This post is an interview I held with Samantha, who studied Architecture and pursued a career in curation. I wanted to get an insight into what it is like to study architecture u2013 and show that the skills gained are transferable into other creative careers.
What do you do now at the V&A?
Iu2019m a Curator working on V&A East u2013 a new venture for the V&A comprising a new museum and Collection and Research Centre in Stratford, east London. Right now Iu2019m focused on developing content for the collection galleries at the new museum, but Iu2019ve been involved in the whole project u2013 from refining its overarching vision to producing interim engagement programmes in east London u2013 for many years now.
What inspired you to study architecture, and what did you like about studying it?
I think Iu2019ve always had an interest in architecture and the built environment. One of my earliest memories is of flicking through photographs of New York City. I must have been about four years old but I was immediately seduced,u00a0going on tou00a0recreate the Manhattan skyline in Lego!
In hindsight I think I felt quite a lot of pressure (mostly due to finances) to pursue something vocational at university. If I hadnu2019t, I probably would have done an art foundation course and explored a greater plethora of optionsu00a0first.u00a0
My favourite memories of studying are research-based u2013 the discovery of architects and buildings Iu2019d not come across before. I also really enjoyed the relationship youu2019re encouraged to nurture with your sketchbook as an architecture student u2013 a constant companion for tracking thoughts, precedents and ideas. Itu2019s something I wish I hadnu2019t gotten out of the habit of doing.
What is a portfolio?
A portfolio is a compilation of your work, edited so that it concisely demonstrates the breadth of your creative abilities. But whilst they are an important tool for communicating to others u2013 namely employers u2013 what your strengths and capabilities are, they also give you an all-important opportunity to reflect upon your own practice and creative identity. What are the interests and agendas that you keep coming back to? What drives you? Often the process of building a portfolio can be just as useful as the final outcome.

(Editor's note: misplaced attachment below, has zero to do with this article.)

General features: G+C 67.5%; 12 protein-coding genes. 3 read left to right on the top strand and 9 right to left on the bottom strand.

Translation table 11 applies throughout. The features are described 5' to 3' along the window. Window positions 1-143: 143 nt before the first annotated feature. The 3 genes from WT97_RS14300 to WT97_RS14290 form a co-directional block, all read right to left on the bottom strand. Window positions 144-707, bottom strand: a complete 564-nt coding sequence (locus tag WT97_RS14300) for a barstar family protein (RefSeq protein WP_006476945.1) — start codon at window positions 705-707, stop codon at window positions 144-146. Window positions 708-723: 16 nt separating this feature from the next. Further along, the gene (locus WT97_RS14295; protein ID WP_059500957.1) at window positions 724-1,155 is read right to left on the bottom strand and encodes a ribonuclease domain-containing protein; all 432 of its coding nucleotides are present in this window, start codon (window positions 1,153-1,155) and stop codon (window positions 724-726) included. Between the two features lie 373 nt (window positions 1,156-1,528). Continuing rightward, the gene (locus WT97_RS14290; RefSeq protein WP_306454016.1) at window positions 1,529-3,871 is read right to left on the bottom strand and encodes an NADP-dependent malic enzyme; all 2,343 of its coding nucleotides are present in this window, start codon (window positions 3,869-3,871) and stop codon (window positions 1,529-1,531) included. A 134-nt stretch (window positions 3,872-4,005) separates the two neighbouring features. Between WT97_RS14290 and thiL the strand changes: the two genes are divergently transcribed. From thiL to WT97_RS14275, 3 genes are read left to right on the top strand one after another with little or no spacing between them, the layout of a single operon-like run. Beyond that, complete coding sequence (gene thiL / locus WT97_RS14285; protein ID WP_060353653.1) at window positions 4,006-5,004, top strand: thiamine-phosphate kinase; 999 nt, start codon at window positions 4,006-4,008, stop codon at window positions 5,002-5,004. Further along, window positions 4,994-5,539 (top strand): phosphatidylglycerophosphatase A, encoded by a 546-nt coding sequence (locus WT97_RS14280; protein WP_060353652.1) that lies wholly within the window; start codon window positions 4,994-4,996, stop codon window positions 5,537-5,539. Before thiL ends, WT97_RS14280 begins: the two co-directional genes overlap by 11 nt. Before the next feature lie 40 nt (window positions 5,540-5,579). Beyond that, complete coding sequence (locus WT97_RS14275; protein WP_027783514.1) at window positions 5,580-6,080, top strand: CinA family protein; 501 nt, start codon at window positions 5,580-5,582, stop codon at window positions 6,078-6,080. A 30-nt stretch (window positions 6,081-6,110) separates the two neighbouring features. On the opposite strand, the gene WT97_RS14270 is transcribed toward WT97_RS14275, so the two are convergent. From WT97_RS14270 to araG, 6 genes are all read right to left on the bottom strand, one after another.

What were the hardest/easiest aspects of your degree?
The hardest aspect of my degree was definitely the workload. Studying architecture is very demanding and can involve many late nights; looking back I think we were all a little super-human! Studying architecture can get very expensive with material costs and printing, not to mention the obligatory field trips!
Alleviating the intensity of those long hours was the social atmosphere of the studio and the sense of camaraderie among students. It was always easy to discuss ideas, solve problems collaboratively, seek inspiration and find support when you needed it. You end up having a slightly different student experience to most, which Iu2019m quite grateful for now.
What did you do after your degree/ did you go straight into architecture?
I decided during my Masters year that I was interested in exploring an alternative career path to one in architectural practice. By that point I had worked in three different architectural practices via summer jobs Iu2019d had since I was 16 and a fourth-year in the months immediately following my degree I continued with my part-time work, did some volunteering in two small galleries and an Oxfam shop, put on a charity gig, and got an additional job in a cafu00e9 so that I could keep up with the rent! That year I ended up joining forces with a group of local women to put on a community arts festival.
Why did you switch into curation and how did you come across this career option? How did you know that you will be suitable for the role?
My part-time work during university had been for an artist whou2019s socially engaged practice inspired me to pursue work within galleries and arts organisations. I realised that I loved working with artists to facilitate public engagement with their work so I began to throw myself into as many projects as I could to gain experience. I certainly didnu2019t have a clear plan of how to get to where I am now u2013 it was a long and winding road! It wasnu2019t always easy but I regret the time I spent worrying about my u2018suitabilityu2019 for work beyond architecture. I was lucky to meet so many encouraging people along the way, giving me an insight into the range of career options.
Did you require a portfolio for your current job?
No, I didnu2019t. Portfolios arenu2019t really used in the same way in museums.
Do you have any tips for architecture students who may not want to become an architect after studying but still want to maintain being creative?u00a0
I think my biggest tip is to never underestimate your skill set and what you have to offer an organisation. I was impatient and often very self-critical when I began to move away from architecture so my advice would be to always be kind to yourself u2013 remember that every experience counts, even if the step feels sideways or tangential rather than forwards. Often youu2019ll find that your unique academic background will be seen by others as a huge plus!
I know former architecture graduates who are games designers, jewellery makers, landscape designers, carpenters, writers and film directors. Some have formed interdisciplinary design collectives, and plenty find themselves in museums! Others are applying their skills and creativity to other things like cider making and even pony trekking!
My advice is to get stuck into as many passion projects as you can u2026 and donu2019t abandon the sketchbook!